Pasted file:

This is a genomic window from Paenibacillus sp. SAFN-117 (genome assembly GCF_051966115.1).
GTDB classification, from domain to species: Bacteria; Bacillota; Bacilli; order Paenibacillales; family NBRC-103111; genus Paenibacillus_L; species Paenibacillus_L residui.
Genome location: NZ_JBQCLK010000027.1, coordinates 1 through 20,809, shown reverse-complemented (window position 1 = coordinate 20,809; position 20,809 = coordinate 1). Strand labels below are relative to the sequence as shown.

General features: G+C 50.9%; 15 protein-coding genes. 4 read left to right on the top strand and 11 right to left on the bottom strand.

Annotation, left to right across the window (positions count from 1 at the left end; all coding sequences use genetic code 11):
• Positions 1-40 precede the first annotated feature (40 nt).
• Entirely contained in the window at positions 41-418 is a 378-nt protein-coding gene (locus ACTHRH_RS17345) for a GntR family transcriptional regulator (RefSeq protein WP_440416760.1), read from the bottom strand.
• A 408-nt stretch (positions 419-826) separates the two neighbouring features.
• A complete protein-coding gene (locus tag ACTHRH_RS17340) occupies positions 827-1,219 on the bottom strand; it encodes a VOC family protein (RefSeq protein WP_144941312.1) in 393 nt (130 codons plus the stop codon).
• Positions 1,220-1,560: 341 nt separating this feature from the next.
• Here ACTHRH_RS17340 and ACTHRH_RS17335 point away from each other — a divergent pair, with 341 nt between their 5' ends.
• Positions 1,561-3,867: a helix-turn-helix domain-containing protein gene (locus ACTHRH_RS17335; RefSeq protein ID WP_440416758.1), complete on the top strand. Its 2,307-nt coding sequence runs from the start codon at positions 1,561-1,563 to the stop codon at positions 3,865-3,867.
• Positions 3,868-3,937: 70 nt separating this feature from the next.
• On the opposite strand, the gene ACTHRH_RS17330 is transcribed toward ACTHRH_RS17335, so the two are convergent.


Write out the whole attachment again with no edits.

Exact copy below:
This is a genomic window from Paenibacillus sp. SAFN-117 (genome assembly GCF_051966115.1).
GTDB classification, from domain to species: Bacteria; Bacillota; Bacilli; order Paenibacillales; family NBRC-103111; genus Paenibacillus_L; species Paenibacillus_L residui.
Genome location: NZ_JBQCLK010000027.1, coordinates 1 through 20,809, shown reverse-complemented (window position 1 = coordinate 20,809; position 20,809 = coordinate 1). Strand labels below are relative to the sequence as shown.

General features: G+C 50.9%; 15 protein-coding genes. 4 read left to right on the top strand and 11 right to left on the bottom strand.

Annotation, left to right across the window (positions count from 1 at the left end; all coding sequences use genetic code 11):
• Positions 1-40 precede the first annotated feature (40 nt).
• Entirely contained in the window at positions 41-418 is a 378-nt protein-coding gene (locus ACTHRH_RS17345) for a GntR family transcriptional regulator (RefSeq protein WP_440416760.1), read from the bottom strand.
• A 408-nt stretch (positions 419-826) separates the two neighbouring features.
• A complete protein-coding gene (locus tag ACTHRH_RS17340) occupies positions 827-1,219 on the bottom strand; it encodes a VOC family protein (RefSeq protein WP_144941312.1) in 393 nt (130 codons plus the stop codon).
• Positions 1,220-1,560: 341 nt separating this feature from the next.
• Here ACTHRH_RS17340 and ACTHRH_RS17335 point away from each other — a divergent pair, with 341 nt between their 5' ends.
• Positions 1,561-3,867: a helix-turn-helix domain-containing protein gene (locus ACTHRH_RS17335; RefSeq protein ID WP_440416758.1), complete on the top strand. Its 2,307-nt coding sequence runs from the start codon at positions 1,561-1,563 to the stop codon at positions 3,865-3,867.
• Positions 3,868-3,937: 70 nt separating this feature from the next.
• On the opposite strand, the gene ACTHRH_RS17330 is transcribed toward ACTHRH_RS17335, so the two are convergent.